06/25/2008 05:12 am ET | Updated May 25, 2011

The Unbearable Arrogance of Oil

The past week has been a spectacular testament to the iron grip that Big Oil has on American politics. First, they trotted out their handmaiden, the vice-president, to speak to the U.S. Chamber of Commerce. Cheney proceeded to lie through his teeth -- getting caught, as has become his trademark, only for the little one. The media jumped all over Cheney for claiming that it was outrageous that U.S. oil companies could not drill for oil off Florida when the dreaded Cubans already had the even more dreaded Chinese drilling just 60 miles away.

"Oil is being drilled right now 60 miles off the coast of Florida," the vice-president said. "We're not doing it, the Chinese are, in cooperation with the Cuban government. Even the communists have figured out that a good answer to high prices is more supply."  It turned out, of course, not to be true.

In a spectacular example of why this administration thinks lying is just fine, Cheney claimed as his source not a journalist, but columnist George Will, whose editors regularly explain that as a columnist he has no obligation to check his facts. Immediately the conservative email lines were hot with the Cuban/Chinese connection.

But while the media nailed this lie, they missed the whopper. As the Washington Post reported:

"Vice President Cheney yesterday called for a substantial increase in domestic drilling for oil and other natural resources, including in environmentally sensitive areas, saying that only increased production -- and not new technology -- will satisfy the nation's demand for energy."

Cheney's logic gave him away, though. He claimed that while we could, "over time" kick what his boss, the President, has called our "addiction to oil," drilling would work sooner and faster. Well, I'm sure Cheney  knows the actual numbers. The auto industry can change the relative production emphasis it places on different models within six weeks. It can deliver a new model to the showroom in three years. But if Congress ever authorized leasing in the Arctic, as Cheney wants, it would be a decade before any oil flowed. So new technology (in the form of more-efficient vehicles) could be in place in six weeks to three years -- whereas oil flowing from new oil fields would take at least a decade.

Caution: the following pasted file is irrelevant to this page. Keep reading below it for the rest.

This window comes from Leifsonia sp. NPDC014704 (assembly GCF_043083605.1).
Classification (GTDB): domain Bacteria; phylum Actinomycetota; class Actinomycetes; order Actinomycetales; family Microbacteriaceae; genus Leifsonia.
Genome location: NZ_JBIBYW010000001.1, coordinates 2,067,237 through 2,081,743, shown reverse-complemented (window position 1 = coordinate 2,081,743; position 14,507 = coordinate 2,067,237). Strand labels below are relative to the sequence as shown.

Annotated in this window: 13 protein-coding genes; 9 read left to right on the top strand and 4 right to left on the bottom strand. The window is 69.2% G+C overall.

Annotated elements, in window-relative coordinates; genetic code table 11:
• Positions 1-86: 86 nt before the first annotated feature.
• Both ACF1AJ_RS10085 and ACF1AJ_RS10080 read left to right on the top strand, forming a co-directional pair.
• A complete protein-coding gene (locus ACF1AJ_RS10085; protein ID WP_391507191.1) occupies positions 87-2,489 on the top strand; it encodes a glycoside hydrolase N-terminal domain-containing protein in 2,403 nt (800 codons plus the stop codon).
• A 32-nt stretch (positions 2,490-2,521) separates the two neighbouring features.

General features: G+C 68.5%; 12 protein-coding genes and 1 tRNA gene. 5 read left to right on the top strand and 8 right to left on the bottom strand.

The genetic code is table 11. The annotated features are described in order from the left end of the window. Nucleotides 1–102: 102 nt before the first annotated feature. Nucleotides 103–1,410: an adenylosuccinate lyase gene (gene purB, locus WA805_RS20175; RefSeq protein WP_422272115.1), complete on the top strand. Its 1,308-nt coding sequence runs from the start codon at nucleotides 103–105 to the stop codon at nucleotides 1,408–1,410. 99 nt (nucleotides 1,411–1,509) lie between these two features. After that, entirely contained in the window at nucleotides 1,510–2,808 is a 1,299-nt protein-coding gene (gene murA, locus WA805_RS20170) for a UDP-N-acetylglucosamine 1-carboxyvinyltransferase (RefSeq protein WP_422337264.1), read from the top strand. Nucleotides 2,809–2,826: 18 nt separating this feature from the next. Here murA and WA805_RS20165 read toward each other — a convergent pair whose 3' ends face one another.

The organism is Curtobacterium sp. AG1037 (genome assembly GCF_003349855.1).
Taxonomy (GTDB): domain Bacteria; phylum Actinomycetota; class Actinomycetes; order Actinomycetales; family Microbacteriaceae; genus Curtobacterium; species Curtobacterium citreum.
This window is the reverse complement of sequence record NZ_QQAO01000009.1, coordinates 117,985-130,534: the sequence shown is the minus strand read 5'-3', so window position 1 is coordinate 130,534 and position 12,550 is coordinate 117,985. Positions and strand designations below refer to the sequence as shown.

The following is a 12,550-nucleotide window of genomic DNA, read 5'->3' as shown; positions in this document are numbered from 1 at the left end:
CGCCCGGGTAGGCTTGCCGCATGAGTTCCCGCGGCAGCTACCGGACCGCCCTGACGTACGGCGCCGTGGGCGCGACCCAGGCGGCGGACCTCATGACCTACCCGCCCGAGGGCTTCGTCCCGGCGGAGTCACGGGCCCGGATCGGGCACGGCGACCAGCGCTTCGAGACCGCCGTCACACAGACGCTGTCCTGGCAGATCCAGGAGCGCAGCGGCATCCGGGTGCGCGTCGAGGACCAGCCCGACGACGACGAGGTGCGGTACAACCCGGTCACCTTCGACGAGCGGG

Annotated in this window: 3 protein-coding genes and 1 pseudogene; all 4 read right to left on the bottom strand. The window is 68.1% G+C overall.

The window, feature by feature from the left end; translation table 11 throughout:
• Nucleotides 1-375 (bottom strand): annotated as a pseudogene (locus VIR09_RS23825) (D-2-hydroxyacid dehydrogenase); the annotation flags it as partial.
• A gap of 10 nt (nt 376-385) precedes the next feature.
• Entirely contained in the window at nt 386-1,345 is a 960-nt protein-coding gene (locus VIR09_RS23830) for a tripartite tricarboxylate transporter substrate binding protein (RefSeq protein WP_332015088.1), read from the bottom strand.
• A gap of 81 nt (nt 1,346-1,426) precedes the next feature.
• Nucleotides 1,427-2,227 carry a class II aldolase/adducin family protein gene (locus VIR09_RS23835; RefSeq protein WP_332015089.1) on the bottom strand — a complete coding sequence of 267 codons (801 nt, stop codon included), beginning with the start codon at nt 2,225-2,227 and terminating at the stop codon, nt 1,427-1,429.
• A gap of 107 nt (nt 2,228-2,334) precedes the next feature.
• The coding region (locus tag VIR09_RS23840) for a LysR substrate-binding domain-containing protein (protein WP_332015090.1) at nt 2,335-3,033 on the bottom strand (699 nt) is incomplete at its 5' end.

And Cheney's speech was odd. Why was the Bush administration looping back to its old, and often rejected, demand for more drilling, in the Arctic and off our beaches? Was this simply lame-duck autopilot?

Who was the audience?

It turns out to have been a very small, very elite, and very attentive audience. The day after Cheney trotted out "drill everywhere," Fred Barnes wrote in the Weekly Standard that John McCain's key to redemption with his party's leadership was "drill everywhere." Headlined "There's Votes in Them Thar Hills," Barnes' article warned McCain that his well-established, "let the states decide" position on drilling off the coasts was a non-starter with the Bush wing of the party:

"A federalist on what he regards as a grave national security threat? That's an odd stance. It seems more like a dodge -- a very un-McCain-like tactic -- than a logical position.... Republicans believe "drilling" -- the one-word capsulation of the issue -- is their strongest political talking point in 2008. Indeed, it may be their only good domestic issue."

And Republicans, Barnes warned McCain, might forgive him for not joining in their cry to drill the Arctic refuge -- but only if he offered up Florida, California, North Carolina, Washington, and Oregon as a trade.

The combination to the lockbox that is John McCain's straight-shooting heart turns out to read "Cheney + Weekly Standard." Today in Houston, the nation's oil capital, Cheney capitulated and announced that he supported eliminating the moratorium on drilling off the coast. His press advisory yesterday said "I'll call for lifting federal moratorium on states for off-shore oil exploration. This is a short-term measure toward the long-term goal of reducing dependence on foreign oil and reducing greenhouse gas emissions." Let's parse that sentence -- by allowing more drilling for oil, McCain is reducing greenhouse gases?

This is a very sad moment. The oil industry has demonstrated that their reach and power enable them, with just the slightest flick of a finger, to take a presidential candidate whose reason for being was independent, and turn him into a lapdog.